In other words, there is no actual difference between this new ‘coordinated disclosure’ and the old ‘responsible disclosure’ except that we are given the false impression that the whole process will be policed by a CERT. That’s clever. And, of course, it’s followed by pretty standard emotional blackmail:

Microsoft calls on the broader community — from security researchers to vendors — to move to coordinated vulnerability disclosure. The need for coordination and shared responsibility has never been greater, as the computing ecosystem faces an unprecedented level of threat from the criminal element. To overcome that element, we must work together to improve the security of the entire ecosystem — and, as always, making customer protection our highest priority.

I suspect this will make not the slightest difference in reality. Existing full disclosure proponents believe that full disclosure is making user protection the highest priority; just as responsible disclosure proponents believe in their procedure. Coordinated exposure is just meaningless new semantics: but it does make good PR.

Categories: All, Vendor News

The FTC and Consumer Privacy – and a simple solution

July 28, 2010 Leave a comment

The FTC has been testifying before the U.S. Senate Committee on Commerce, Science, and Transportation about FTC efforts to protect consumer privacy. Now don’t get me wrong, I think the FTC has done a better job on consumer privacy than most of its counterparts – especially, shall we say, the ICO here in the UK.

The testimony also described the FTC’s recent initiative to take a fresh look at consumer privacy protection in light of new technologies and business models. The testimony noted that the FTC’s reassessment of privacy, through a series of roundtables, highlighted issues in three areas – integrating privacy into everyday business practices, simplifying consumer choices about commercial data practices, and increasing transparency of those practices. The Commission plans to release a report on this initiative later this year.

The bit that I never quite get about consumers’ privacy is, well, what’s the difficulty? If the information collected is always stated, if the use of that information is detailed, and if acceptance of this arrangement is confirmed by the user’s explicit opt-in, then where is the problem? It’s a simple agreement. An informed contract between the user and the collector. Problem solved. Simples.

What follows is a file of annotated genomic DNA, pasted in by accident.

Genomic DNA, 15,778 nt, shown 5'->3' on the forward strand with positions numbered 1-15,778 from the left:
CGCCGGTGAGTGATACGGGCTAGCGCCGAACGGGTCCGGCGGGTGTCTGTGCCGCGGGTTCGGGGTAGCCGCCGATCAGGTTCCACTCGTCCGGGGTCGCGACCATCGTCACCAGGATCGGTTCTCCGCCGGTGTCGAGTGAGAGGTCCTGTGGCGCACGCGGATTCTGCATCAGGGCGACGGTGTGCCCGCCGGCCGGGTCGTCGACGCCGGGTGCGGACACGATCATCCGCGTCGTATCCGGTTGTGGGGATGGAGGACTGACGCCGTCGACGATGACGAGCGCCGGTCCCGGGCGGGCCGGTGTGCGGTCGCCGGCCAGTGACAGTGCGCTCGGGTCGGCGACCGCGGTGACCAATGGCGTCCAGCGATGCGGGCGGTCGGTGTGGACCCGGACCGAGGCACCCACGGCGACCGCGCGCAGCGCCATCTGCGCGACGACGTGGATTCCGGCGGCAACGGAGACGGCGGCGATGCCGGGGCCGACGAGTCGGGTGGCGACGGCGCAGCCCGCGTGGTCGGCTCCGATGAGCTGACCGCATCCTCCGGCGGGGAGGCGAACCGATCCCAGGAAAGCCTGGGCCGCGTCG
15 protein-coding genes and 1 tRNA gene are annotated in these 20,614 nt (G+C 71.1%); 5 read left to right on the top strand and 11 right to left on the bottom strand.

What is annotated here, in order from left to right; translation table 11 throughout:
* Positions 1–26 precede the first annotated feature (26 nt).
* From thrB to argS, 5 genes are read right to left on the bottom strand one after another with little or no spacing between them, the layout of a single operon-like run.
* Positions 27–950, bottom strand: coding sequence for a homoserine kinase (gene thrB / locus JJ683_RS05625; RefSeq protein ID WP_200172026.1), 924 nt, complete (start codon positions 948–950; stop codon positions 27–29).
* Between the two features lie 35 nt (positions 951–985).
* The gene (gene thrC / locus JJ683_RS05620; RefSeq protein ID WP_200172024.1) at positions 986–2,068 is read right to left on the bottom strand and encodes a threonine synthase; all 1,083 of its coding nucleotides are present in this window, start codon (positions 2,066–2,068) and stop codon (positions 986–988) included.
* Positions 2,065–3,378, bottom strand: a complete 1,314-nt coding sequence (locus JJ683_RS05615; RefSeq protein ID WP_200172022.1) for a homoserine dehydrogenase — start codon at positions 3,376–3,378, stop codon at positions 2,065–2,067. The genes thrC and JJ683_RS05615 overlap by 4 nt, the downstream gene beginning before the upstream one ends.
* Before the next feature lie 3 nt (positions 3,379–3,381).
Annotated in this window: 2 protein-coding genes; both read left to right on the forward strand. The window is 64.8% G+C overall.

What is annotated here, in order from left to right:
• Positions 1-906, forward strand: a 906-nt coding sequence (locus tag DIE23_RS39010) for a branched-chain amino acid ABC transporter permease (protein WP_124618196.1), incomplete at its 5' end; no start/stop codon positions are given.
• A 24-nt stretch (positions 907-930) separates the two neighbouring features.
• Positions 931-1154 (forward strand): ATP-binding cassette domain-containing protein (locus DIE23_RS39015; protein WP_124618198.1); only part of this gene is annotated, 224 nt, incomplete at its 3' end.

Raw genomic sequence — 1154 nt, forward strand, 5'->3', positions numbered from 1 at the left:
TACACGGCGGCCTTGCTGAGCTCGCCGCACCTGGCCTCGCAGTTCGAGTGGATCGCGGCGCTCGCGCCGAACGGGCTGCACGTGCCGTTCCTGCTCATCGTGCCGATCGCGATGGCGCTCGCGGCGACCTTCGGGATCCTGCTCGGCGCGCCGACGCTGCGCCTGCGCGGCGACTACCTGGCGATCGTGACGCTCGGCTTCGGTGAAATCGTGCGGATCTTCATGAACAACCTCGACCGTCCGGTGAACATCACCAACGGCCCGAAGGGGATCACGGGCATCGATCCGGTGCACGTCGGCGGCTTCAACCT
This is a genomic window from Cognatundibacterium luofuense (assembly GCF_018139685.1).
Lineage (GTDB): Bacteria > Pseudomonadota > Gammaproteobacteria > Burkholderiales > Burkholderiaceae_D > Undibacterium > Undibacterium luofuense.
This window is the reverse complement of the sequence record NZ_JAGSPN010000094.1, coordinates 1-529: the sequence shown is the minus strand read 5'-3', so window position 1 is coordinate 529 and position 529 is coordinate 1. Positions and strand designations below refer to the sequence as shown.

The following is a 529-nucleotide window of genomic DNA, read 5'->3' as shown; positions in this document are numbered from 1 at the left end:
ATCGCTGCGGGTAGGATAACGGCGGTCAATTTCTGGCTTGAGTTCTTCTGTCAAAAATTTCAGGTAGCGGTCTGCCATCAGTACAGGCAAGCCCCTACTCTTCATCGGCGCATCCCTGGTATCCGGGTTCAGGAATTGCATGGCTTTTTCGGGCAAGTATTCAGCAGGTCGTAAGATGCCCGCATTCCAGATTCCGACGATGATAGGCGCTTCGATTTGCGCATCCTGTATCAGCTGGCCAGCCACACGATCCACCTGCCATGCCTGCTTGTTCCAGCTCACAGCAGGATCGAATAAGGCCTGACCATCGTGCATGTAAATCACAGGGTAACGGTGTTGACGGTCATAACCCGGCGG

Of course it does require one other aspect. If the data collector breaks the agreement – takes more than agreed or does other than what is agreed, then the law needs to come down on that collector like a ton of bricks. Not so simples. Governments don’t like upsetting business – and the bigger the business, the less it likes it.


Categories: All, Security Issues

Let the spectre of Stasi bring trust to your business

July 28, 2010 Leave a comment

It’s hard enough for me to choose which security VAR to use – but then the VAR has to decide which of the many products he provides is best for me. What a conundrum!

I know. I’ll let him spy on my staff. Then he’ll be able to demonstrate, because he’s been spying on my staff, that I have security risks. And my staff, knowing that I let other people spy on them, will trust me even more and will have even more loyalty to my company. Trust. It’s the basis of security. Trust me.

But why didn’t I see this earlier? Why did I have to wait for SpectorSoft’s Mark Inda, to tell me

…this type of detailed analysis [the spying], which would typically cost thousands of dollars to conduct, is helping resellers break into new accounts and immediately gain credibility by offering a valuable service that analyzes how a customer’s own employees ‘work’ and how individuals or groups are driving greater ROI within that organization. Once in the account and able to show that security, productivity, and compliance risks exist, the reseller can propose a broader solution—leveraging the strengths of multiple products in their portfolio to solve specific problems, which in turn, can yield more revenue for the reseller.

Will it work? You bet. SpectorSoft has told me about one of these VARs, Network People in the greater Tampa, FL area, who say

Thanks to Spector 360 as a featured part of our company’s new, focused security strategy, we have sold more security and monitoring product in the last quarter than in the previous 14 years combined. It has changed our whole culture.
Nate Freeman, Network President

So there you have it. Spy on your staff and change your whole culture. Who needs trust when you can have Stasi instead?


Categories: All, Vendor News

The Future of Digital Content – a Beacon Report

July 27, 2010 Leave a comment